TP: Is it possible for a film to have too many gritty one-liners and take-a-ways from the classic mysterious feel of the 1920’s novels? Yup. Every character felt one dimensional and didn’t interest me in the least, with the exception of the gratuitous violence I expected from Marvin, and the luck of Johnny (Gordon-Leavitt). It was disturbing that the only other character I even remotely had an interest in had nothing more to offer from his story than to be killed for beating his own father at a card game (talk about anti-climactic). It really doesn’t matter how many great actors you pump into the grinder, without substantial material for them to use, the end result will likely be less than anticipated. Enter “Sin City 2: A Dame to Kill for.” 


AV: One might think I am done with this franchise but actually I believe a third film could be great. Look, the premise is mind-bending and the story–fundamentally–is good. Style points… 10 out of 10. The rise and fall and rise again of Frank Miller’s career would likely play out well onscreen for this franchise. A third Sin City might make for a really stellar film? What do you say Frank? Can you focus on what you’re good at let the professionals do their job without trying to it for them? Might work out for you. Just saying.  

TP: I think Frank Miller should call it a day on the Sin City story and take the first win, and this loss… and call it even.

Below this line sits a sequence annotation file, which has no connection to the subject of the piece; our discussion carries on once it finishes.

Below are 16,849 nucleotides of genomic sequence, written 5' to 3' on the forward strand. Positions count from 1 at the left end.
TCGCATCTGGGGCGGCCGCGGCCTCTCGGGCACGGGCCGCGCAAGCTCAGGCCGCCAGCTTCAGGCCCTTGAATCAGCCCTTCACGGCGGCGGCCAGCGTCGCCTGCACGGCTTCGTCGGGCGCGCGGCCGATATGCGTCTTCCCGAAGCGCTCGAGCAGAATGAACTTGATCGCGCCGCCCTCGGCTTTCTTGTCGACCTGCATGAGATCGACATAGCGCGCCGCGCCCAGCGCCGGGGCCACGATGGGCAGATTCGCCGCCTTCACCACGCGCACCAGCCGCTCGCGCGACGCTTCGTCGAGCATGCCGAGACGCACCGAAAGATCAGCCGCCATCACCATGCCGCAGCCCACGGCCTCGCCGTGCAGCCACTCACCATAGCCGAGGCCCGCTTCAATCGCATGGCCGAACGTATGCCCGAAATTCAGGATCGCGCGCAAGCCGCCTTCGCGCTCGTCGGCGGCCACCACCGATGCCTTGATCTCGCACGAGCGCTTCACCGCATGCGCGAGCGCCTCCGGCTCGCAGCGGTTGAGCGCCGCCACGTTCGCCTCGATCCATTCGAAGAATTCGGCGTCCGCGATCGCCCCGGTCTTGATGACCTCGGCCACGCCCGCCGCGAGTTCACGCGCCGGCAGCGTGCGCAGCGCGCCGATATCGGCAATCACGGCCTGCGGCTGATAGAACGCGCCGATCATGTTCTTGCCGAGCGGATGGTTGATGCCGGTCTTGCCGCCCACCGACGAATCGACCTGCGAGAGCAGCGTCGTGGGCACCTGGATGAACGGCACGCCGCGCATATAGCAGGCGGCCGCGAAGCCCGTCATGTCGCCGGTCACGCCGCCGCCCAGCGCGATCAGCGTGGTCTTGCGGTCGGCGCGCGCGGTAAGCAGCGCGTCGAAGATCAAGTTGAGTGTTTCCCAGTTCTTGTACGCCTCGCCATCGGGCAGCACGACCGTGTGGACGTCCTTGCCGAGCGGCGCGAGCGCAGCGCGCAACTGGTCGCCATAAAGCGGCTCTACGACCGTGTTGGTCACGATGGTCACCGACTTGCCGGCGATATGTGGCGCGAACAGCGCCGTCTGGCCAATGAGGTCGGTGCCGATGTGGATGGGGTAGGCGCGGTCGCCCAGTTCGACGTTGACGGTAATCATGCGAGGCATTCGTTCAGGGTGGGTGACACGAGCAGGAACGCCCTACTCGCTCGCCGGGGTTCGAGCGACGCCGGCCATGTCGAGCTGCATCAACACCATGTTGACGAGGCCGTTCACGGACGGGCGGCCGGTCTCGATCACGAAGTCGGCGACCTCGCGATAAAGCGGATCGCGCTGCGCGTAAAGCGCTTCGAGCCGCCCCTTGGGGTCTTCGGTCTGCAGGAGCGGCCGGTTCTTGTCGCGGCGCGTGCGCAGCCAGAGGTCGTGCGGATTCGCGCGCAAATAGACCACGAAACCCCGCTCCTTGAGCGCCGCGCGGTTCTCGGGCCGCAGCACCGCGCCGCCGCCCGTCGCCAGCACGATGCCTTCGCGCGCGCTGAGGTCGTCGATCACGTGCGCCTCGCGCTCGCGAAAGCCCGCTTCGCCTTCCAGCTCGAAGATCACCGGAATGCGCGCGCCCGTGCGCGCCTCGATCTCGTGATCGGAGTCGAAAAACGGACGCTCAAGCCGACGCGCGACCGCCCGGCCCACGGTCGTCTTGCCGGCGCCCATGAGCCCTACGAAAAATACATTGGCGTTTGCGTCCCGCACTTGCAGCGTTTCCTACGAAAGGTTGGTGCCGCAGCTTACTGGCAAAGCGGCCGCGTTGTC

ARTH VADER Rates Sin City 2: A Dame to Kill for: While far from the worst film ever, this movie was a hot heaping mess of woulda, coulda shoulda. I’ve ranted enough but in all fairness, minus a fantastic moderate role and story arc played by Joseph Gordon Levitt, we get no acting worth a damn and a story that… well you know. I can’t in good conscious recommend more than two (2) Busted Blocks for this film as there is so much else worth seeing. Swing and a miss, gang. 

THE PONTIFICATOR rates Sin City 2: A Dame to Kill for: Although the talent in this film runs deep, the script was much too shallow to properly utilize it. When the highlights of the film are the moments of gratuitous violence, something is really wrong. It’s no wonder this film could only kill four (4) busted blocks and leave the other six lost in the script. 

Sin City 2: A Dame to Kill for  3 / 10 Busted Blocks